Mentions: We then analyzed the pair-wise cross-correlation between V1 location-responsive cells and CA1 place cells in the time domain. We used a normalized spike count cross-correlation (see ‘Materials and methods’), which is insensitive to the cells' firing rates, to quantify how the spiking activities of two cells were temporally correlated. Figure 5A–C shows an example pair of V1 and CA1 cells with both having well-defined firing fields on the same trajectory, which led to a prominent peak in its normalized cross-correlogram. The peak time quantified the temporal relationship of the two cells. For individual pairs of cells, this peak, especially that with a long peak time, might just passively reflect the fact that they had firing fields on the same trajectory, not necessarily reflecting any functional interaction. However, if a large number of such pairs are collected, the distribution of their peak times may inform the temporal relationship between the V1 and CA1 activities at the population level. Among 22,969 pairs of V1 location-responsive cells and CA1 place cells, we obtained 997 highly significantly correlated pairs (see ‘Materials and methods’ for definition) with peak correlation times within [−0.2, 0.2] s. The distribution of these peak times was significantly biased toward positive values (58% positive, 46% negative, p = 0.00017, binomial test; Figure 5D). The result indicates that, on average, V1 cells led CA1 cells in the time domain, suggesting the propagation of visual information from V1 to CA1. We also analyzed whether this direction of interaction was true to those V1-CA1 cell pairs with both showing bi-directional firing. Out of the 12 pairs with both the V1 and CA1 displaying prospective firing and 9 pairs with one displaying prospective firing while the other displaying retrospective firing (only 1 pair with both displaying retrospective firing), 9 (75%) and 6 (68%), respectively, showed positive peak times (Figure 5E), suggesting that the V1-CA1 interaction of these pairs followed the general trend at the population level.10.7554/eLife.08902.007Figure 5.Pair-wise cross-correlation between V1 and CA1 cells.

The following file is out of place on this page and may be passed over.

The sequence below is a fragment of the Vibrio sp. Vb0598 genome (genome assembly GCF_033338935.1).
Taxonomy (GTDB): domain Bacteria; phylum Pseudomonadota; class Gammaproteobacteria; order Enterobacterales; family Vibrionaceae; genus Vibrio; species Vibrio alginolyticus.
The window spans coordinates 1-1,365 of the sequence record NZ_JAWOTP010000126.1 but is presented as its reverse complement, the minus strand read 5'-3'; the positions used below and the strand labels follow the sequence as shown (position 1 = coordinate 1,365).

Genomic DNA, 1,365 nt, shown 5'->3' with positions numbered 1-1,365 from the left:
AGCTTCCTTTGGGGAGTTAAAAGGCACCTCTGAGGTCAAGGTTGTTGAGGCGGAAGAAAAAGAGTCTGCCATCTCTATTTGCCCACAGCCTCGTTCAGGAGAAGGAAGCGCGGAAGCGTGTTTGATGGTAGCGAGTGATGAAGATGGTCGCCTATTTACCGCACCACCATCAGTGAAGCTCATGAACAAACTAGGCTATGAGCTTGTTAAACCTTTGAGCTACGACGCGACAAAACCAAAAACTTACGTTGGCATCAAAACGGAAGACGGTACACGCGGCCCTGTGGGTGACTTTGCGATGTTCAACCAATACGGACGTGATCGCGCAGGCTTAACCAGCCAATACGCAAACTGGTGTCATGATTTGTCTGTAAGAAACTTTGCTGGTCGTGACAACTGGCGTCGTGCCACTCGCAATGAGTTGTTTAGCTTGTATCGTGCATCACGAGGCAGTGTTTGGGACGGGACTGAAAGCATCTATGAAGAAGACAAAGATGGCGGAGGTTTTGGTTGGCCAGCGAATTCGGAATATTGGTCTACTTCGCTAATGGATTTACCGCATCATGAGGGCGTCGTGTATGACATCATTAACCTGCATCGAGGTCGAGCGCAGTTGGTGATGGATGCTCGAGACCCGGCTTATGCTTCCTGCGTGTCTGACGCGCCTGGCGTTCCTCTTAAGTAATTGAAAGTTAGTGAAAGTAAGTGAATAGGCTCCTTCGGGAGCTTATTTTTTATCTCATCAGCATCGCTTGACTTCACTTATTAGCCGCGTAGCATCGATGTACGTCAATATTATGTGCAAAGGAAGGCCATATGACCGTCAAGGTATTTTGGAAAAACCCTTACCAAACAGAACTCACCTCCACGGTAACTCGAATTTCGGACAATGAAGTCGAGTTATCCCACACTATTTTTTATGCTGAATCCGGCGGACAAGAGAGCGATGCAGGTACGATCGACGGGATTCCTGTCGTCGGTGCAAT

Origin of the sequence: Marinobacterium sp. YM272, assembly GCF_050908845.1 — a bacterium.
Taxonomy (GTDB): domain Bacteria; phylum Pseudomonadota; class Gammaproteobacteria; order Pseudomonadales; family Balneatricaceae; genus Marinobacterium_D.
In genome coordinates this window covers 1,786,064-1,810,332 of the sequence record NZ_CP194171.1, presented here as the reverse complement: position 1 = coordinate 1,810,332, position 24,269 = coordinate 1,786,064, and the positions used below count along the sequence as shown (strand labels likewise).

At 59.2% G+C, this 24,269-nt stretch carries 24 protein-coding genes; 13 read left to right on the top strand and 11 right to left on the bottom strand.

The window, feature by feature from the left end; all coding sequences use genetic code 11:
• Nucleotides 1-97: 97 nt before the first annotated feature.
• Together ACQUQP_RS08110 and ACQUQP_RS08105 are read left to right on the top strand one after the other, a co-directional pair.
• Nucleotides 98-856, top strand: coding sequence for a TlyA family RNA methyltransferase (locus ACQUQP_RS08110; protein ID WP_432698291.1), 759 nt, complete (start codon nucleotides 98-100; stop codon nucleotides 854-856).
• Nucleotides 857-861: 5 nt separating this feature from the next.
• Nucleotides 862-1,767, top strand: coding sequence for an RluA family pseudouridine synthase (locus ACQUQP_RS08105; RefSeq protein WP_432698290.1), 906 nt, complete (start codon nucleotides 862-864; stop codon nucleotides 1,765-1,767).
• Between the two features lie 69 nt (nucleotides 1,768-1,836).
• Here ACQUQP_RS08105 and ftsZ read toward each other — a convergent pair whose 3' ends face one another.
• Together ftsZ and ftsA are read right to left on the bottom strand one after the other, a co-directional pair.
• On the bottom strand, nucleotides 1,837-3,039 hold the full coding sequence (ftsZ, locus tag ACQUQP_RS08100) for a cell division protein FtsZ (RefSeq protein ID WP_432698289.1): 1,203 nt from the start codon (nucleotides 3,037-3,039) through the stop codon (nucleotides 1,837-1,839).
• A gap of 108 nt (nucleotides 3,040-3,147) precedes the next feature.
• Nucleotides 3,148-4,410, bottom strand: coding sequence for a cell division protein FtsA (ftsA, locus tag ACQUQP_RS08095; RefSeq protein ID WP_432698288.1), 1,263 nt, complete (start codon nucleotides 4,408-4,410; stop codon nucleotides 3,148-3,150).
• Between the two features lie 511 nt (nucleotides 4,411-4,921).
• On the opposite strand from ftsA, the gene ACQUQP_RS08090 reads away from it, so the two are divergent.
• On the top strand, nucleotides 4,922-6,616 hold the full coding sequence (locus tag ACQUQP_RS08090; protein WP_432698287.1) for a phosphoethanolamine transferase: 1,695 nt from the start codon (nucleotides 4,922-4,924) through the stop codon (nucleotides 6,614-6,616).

Bottom Line: The precise activities of individual V1 neurons fluctuate every time the animal travels through the track, in a correlated fashion with those of hippocampal place cells firing at overlapping locations.The results suggest the existence of visual cortical neurons that are functionally coupled with hippocampal place cells for spatial processing during natural behavior.These visual neurons may also participate in the formation and storage of hippocampal-dependent memories.

View Article: PubMed Central - PubMed

Affiliation: Department of Molecular and Cellular Biology, Baylor College of Medicine, Houston, United States.

ABSTRACT
Visual cues exert a powerful control over hippocampal place cell activities that encode external spaces. The functional interaction of visual cortical neurons and hippocampal place cells during spatial navigation behavior has yet to be elucidated. Here we show that, like hippocampal place cells, many neurons in the primary visual cortex (V1) of freely moving rats selectively fire at specific locations as animals run repeatedly on a track. The V1 location-specific activity leads hippocampal place cell activity both spatially and temporally. The precise activities of individual V1 neurons fluctuate every time the animal travels through the track, in a correlated fashion with those of hippocampal place cells firing at overlapping locations. The results suggest the existence of visual cortical neurons that are functionally coupled with hippocampal place cells for spatial processing during natural behavior. These visual neurons may also participate in the formation and storage of hippocampal-dependent memories.

No MeSH data available.